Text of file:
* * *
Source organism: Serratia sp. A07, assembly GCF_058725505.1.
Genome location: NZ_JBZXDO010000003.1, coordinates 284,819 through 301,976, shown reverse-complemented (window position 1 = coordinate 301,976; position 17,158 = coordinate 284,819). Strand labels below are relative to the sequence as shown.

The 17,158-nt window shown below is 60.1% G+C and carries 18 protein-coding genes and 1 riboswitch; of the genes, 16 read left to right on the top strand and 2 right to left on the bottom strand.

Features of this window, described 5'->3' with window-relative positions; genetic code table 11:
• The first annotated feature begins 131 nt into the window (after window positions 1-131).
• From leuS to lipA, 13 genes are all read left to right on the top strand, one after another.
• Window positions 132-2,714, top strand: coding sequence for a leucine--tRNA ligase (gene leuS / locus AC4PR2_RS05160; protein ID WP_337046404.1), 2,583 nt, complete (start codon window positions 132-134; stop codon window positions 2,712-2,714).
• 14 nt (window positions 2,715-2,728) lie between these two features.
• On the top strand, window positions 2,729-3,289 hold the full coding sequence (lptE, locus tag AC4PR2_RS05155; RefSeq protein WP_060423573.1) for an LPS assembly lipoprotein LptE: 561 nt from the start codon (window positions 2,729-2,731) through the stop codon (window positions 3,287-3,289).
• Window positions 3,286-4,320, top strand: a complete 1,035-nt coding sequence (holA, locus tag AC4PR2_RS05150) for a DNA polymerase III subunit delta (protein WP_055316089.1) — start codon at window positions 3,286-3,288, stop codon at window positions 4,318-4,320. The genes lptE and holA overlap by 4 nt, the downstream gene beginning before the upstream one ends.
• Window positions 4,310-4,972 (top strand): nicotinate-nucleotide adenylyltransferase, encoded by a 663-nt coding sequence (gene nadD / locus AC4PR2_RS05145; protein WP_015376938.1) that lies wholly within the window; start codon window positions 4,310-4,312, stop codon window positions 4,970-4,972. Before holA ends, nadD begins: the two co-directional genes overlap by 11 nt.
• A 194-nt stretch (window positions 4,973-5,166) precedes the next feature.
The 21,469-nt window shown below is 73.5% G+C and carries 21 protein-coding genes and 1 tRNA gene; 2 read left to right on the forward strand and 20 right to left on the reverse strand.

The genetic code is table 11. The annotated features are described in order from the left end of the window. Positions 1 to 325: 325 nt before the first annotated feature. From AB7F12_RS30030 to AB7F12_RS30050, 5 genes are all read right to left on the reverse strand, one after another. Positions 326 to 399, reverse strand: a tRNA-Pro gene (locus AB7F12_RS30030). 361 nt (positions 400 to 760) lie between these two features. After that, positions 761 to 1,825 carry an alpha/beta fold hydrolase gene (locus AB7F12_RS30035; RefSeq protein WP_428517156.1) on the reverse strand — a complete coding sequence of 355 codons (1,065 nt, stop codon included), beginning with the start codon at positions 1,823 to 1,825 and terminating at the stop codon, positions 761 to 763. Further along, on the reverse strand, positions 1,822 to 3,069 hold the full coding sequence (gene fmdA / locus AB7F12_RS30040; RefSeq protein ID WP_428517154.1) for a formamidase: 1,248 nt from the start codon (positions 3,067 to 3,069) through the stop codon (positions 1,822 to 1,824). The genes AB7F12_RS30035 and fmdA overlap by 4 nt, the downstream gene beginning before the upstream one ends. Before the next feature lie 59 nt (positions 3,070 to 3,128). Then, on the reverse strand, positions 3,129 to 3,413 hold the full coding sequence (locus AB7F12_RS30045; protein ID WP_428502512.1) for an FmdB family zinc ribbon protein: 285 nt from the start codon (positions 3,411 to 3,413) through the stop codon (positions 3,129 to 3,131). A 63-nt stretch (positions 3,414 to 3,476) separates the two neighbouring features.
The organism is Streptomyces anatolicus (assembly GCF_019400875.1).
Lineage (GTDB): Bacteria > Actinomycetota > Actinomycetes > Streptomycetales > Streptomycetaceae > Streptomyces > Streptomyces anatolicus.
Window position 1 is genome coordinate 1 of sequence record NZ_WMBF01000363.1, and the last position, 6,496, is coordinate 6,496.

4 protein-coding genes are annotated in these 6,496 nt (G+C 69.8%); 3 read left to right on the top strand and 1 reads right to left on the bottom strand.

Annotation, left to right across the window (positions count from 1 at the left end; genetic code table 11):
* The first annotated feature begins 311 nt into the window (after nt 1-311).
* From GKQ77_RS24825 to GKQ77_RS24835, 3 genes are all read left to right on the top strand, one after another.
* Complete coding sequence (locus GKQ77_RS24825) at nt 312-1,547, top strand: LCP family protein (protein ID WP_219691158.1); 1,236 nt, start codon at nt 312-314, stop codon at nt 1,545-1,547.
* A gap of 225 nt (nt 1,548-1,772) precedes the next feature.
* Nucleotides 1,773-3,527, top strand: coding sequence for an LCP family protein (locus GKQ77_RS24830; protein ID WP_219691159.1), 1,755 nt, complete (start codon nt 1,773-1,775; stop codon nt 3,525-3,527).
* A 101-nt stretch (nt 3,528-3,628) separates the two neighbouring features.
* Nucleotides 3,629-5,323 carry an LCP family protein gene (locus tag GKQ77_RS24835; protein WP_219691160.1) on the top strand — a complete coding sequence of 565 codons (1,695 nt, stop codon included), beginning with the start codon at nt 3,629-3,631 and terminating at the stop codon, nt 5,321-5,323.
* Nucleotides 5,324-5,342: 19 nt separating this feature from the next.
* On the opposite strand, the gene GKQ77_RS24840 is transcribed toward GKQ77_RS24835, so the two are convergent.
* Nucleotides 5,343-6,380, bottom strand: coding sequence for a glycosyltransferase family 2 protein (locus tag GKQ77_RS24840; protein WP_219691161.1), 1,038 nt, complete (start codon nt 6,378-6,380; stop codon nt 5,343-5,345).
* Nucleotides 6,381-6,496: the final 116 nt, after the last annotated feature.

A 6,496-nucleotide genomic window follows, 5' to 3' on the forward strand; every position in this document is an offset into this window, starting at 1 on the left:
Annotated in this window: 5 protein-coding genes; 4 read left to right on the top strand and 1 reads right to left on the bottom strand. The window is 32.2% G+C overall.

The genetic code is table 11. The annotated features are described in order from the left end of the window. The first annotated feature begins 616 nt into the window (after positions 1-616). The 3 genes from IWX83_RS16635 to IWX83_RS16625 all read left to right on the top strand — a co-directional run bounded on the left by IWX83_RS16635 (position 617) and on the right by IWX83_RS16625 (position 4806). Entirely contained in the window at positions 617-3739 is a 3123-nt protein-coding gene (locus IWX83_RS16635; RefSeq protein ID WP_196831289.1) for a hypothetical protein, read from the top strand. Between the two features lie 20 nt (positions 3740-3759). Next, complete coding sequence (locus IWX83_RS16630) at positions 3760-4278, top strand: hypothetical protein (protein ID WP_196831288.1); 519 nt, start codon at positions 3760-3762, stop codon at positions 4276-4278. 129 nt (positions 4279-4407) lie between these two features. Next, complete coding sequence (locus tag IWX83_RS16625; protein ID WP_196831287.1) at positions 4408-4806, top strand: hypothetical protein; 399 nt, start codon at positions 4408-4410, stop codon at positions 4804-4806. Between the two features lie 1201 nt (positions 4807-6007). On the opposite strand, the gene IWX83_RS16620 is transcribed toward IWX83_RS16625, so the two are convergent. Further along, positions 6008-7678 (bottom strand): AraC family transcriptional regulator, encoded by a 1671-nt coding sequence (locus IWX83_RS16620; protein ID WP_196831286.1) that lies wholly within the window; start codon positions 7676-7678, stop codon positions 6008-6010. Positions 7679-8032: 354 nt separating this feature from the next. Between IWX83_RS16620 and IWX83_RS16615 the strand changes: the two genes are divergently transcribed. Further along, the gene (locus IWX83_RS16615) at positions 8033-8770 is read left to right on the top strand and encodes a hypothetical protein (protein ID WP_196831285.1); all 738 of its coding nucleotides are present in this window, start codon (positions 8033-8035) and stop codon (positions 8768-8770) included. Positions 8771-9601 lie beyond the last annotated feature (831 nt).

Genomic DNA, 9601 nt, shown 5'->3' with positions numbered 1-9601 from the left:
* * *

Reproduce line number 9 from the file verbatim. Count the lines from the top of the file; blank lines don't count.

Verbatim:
• On the top strand, window positions 2,729-3,289 hold the full coding sequence (lptE, locus tag AC4PR2_RS05155; RefSeq protein WP_060423573.1) for an LPS assembly lipoprotein LptE: 561 nt from the start codon (window positions 2,729-2,731) through the stop codon (window positions 3,287-3,289).